Mickey Z. -- World News Trust
June 14, 2018
Humans were compassionate before we invented religion. Hold that thought…
While out making rounds for my project, Helping Homeless Women - NYC, I often encounter church types who seem to be following orders. Religious groups commonly put together “blessing bags” for homeless people. While much of these bags’ contents can be helpful, there’s nothing specific or personal about such service. Yet, time and time again, I see adults and/or children drop off such a bag -- without eye contact -- and scurry off before any words are exchanged.
On the rare occasion they start a conversation, it’s almost exclusively to talk about their faith and encourage the homeless women to come to some kind of meeting.
Are these folks compelled to do “good deeds” by their church and thus, just get them over with to satisfy this requirement? Or do they feel compelled to engage in acts of service but believe they have to join an official group to do so? Do they ever think to ask the homeless woman precisely what she needs or wants and then provide her with far a more useful “blessing”?
Don’t get me wrong, I’ve known some fabulously compassionate people of faith (first and foremost, my mother). But I also regularly witness people on their way to Sunday service, walking right past a homeless woman. I can’t even calculate how many “evangelicals” I’ve observed in subway stations with religious pamphlets -- just a few feet from a homeless person.
Conversely, some secular folks display incredible generosity and altruism. To return to my opening thought: Humans were compassionate before we invented religion.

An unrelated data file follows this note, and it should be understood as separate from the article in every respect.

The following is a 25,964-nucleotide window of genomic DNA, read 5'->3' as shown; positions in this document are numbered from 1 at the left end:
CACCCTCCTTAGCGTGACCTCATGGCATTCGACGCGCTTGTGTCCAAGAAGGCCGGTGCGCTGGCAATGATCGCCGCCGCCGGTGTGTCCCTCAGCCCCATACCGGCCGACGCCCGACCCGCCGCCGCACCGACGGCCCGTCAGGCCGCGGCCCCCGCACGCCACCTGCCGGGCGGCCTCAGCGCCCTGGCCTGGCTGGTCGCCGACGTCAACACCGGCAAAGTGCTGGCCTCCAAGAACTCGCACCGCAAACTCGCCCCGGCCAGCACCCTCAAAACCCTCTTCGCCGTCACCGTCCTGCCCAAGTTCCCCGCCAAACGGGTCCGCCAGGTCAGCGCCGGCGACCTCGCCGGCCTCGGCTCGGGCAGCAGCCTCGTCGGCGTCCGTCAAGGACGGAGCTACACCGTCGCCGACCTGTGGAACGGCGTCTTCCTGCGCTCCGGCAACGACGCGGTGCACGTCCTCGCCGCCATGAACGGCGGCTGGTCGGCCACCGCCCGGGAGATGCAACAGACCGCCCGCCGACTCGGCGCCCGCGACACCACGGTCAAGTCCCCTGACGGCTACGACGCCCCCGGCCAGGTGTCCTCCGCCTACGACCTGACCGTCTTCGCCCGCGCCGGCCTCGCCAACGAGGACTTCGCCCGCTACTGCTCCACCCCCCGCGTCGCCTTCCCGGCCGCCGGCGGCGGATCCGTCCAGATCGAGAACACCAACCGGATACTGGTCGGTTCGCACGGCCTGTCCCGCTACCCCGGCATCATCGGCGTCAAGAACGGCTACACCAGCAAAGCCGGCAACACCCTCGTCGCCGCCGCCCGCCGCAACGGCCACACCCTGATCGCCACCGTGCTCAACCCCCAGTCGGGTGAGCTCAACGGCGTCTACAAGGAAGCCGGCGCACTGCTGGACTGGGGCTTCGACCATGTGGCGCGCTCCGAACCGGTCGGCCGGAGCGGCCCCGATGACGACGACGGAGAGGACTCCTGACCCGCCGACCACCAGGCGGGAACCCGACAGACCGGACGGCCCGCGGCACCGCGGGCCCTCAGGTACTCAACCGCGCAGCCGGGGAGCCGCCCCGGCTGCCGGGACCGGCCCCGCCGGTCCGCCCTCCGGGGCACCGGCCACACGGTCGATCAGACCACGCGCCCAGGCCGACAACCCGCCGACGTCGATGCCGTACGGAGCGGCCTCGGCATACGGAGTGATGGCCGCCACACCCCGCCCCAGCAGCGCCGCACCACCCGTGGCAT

And humans were also compassionate before we invented (wait for it) “activism.”
We can light a candle in church or hold a candlelight vigil. We can ask the heavens for signs or we can carry signs and believe they create change. We can dress up on Easter Sunday. We can change our Facebook profile picture colors. We can shake hands and say “peace be with you” as Mass ends. We can hold hands in the shape of a peace sign. We can pray. We can virtue signal.
Or… we could engage in a form of triage. We could choose to see those around us, discern where help is needed most, and use our unique skill set, gifts, and resources to offer whatever direct action is possible. By doing so, we embrace the subversive pleasure of thinking for ourselves -- in the name of service.
We don’t need a religion- or activist-based hive mind to commit selfless acts of giving, teaching, listening, and love. I’d argue that -- under current conditions -- we can provide far more productive service by not following any such paradigm.
Humans are hard-wired for compassion. Ideologues thrive on this reality. Every time an individual decides they wish to “make a difference,” their instinct for kindness is funneled into one or both directions: religion and activism. It’s a form of dictatorship. Good people must have a stated reason for being good and must publicly embrace that reason by choosing -- post-service, ironically -- to align their motivations and their future behaviors with an umbrella dogma.
Each and every second, humans all across the globe become aware or “woke.” They choose to live a life of service. The reasons for this are as diverse as those individuals. Therefore, they don’t need any coercive and stifling labels or groupthink.
Every act of service is valuable in and of itself. Strike out on your own and share the love.
Mickey Z. is the founder of Helping Homeless Women - NYC, offering direct relief to women on the streets of New York City. To help him grow this project, CLICK HERE and make a donation right now. And please spread the word!
A woke activist and a religious zealot walk into a… by Mickey Z. is licensed under a Creative Commons Attribution-ShareAlike 4.0 International License.
Based on a work at https://worldnewstrust.com/a-woke-activist-and-a-religious-zealot-walk-into-a-mickey-z.